[Comment on this Posting]


Gabriel
San Francisco, CA

Well rounded perspective from someone who's lived - 6/13/2012

A little about me so you can consider the source: I've been an airline pilot for 14 years and have lived in many cities. I also sleep in various other U.S. cities about 3 days a week, so I consider my perspective to be pretty informed from a comparison point. Also, keep in mind that I moved into Hayes Valley, witch if you research is considered one of the nicer neighborhoods. Here's my honest opinion: If you like CONSTANTLY cold and windy weather (the delusional locals here get all excited when it is warm for 4 hours one day a week in the summer), frumpy/grumpy girls, entitled/snotty hipsters, crazy/violent/hostile homeless EVERYWHERE (including the "nice" neighborhoods), pretentious yuppies, trash/urine covered streets.. then this is the city for you! If you dislike any of the things I just listed, then the East Bay might be a better option. I lived in Oakland for a year before I came here and despite it's reputation, never felt threatened or intimidated the way I have MANY times in San Francisco. Here is a short list of the interactions me and my girlfriend have had the privilege of experiencing in the last two years: - Being spit on and threatened by a homeless man at a bus stop - Having to escort my girlfriend to and from BART as she was constantly embarrassed and yelled at by the homeless as she tried to make her way to the train - Being yelled at and threatened after narrowly avoiding stepping into a puddle of urine (apparently the homeless man was insulted that I did not just step into his pee-river) - A man naked from the waist down walking in a circle around a public sidewalk tree while urinating on it - Almost unknowing ingesting illegal narcotics after buying a chocolate truffle from a street vender in dolores park - Stepping into human excrement on the public sidewalk while in my work shoes on the way to work Keep in mind that there are many, MANY more delightful run-ins with the fabulous, but down on their luck street dwellers that I just don't have the time to list here. The strange thing is how POLITE, and COURTEOUS the citizens and homeless population of other cities seem after leaving San Francisco. It is so strange to hear the words "thank you" after giving a homeless person in Seattle a dollar. There is something that makes the homeless a bit more rotten and hostile in SF, but I have no idea what that might be. In other cities, I am so happy to help this population out, as they seem like pleasant people that are just down on their luck. In San Francisco they are angry, borderline violent, and seem to relish bullying the people that are not in their position. Very strange.. and very sad. Very sad how the city police will give you an UNLAWFUL parking ticket, then hold their stance in court as they know you'll run out of time and patience and then just pay the ticket. They seem very keen on illegally collecting money, but definitely do not seem to have the time nor recources to protect its citizens from danger and intimidation. But on the plus side: The restraunts are great!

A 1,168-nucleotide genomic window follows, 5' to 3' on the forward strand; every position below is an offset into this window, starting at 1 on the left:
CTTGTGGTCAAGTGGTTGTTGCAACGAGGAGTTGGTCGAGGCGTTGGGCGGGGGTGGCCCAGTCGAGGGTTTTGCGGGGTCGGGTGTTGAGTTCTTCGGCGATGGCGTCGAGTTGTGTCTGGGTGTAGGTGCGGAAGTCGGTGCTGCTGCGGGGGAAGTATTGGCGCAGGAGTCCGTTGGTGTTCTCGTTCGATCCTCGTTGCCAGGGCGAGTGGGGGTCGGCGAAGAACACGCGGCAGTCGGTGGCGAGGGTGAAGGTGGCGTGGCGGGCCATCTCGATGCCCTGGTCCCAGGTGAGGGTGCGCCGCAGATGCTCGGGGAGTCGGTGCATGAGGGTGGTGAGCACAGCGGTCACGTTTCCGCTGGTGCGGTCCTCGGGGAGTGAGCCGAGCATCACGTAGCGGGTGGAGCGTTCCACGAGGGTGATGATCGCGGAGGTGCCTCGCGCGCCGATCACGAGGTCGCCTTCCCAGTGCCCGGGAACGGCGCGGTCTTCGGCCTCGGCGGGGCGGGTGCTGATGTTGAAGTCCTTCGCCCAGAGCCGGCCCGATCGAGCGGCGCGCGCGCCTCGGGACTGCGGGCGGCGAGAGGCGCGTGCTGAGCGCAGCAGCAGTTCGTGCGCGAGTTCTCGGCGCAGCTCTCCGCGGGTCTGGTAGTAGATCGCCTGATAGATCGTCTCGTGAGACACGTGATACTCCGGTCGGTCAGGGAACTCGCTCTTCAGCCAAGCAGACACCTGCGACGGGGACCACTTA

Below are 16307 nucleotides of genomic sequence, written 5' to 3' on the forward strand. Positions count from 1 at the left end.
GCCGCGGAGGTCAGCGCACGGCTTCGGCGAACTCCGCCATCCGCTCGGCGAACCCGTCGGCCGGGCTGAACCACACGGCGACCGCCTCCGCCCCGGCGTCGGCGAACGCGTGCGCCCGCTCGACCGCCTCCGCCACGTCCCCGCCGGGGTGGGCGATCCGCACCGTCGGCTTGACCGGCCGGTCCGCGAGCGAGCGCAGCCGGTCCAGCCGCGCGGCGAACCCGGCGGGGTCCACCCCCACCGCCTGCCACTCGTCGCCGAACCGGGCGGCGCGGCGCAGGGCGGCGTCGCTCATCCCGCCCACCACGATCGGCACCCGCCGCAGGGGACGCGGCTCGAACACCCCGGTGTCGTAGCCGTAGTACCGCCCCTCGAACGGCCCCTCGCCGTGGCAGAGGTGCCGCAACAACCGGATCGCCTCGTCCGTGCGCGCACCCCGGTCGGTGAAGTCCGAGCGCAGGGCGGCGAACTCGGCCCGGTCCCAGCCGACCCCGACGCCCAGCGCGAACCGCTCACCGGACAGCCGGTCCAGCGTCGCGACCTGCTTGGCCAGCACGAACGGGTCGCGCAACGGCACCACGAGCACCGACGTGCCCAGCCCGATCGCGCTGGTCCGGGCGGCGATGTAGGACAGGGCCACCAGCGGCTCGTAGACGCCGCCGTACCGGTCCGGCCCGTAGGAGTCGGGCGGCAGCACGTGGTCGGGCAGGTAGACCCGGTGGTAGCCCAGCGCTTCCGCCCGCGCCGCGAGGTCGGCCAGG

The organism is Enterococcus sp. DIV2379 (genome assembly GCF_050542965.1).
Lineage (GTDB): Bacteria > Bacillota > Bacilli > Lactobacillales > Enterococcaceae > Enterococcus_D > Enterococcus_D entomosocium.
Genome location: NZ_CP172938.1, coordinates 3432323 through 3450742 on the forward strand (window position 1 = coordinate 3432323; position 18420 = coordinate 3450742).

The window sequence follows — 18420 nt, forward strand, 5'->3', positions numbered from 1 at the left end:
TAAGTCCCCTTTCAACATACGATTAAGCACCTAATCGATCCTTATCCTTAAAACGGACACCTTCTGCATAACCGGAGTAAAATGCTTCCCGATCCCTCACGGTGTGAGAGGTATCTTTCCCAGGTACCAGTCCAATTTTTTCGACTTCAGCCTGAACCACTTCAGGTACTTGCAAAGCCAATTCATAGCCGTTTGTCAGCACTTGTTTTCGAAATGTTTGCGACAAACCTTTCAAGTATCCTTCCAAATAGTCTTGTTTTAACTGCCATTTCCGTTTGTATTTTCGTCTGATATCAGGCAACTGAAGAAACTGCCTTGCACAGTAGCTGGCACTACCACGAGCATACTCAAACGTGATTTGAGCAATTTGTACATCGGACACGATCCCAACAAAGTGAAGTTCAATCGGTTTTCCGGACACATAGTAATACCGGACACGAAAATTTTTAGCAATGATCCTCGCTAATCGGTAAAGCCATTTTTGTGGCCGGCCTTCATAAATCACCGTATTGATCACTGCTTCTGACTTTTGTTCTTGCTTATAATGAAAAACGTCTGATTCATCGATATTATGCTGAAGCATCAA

[Comment on this Posting]


Nina
San Francisco, CA

San Francisco is Hades - 6/13/2012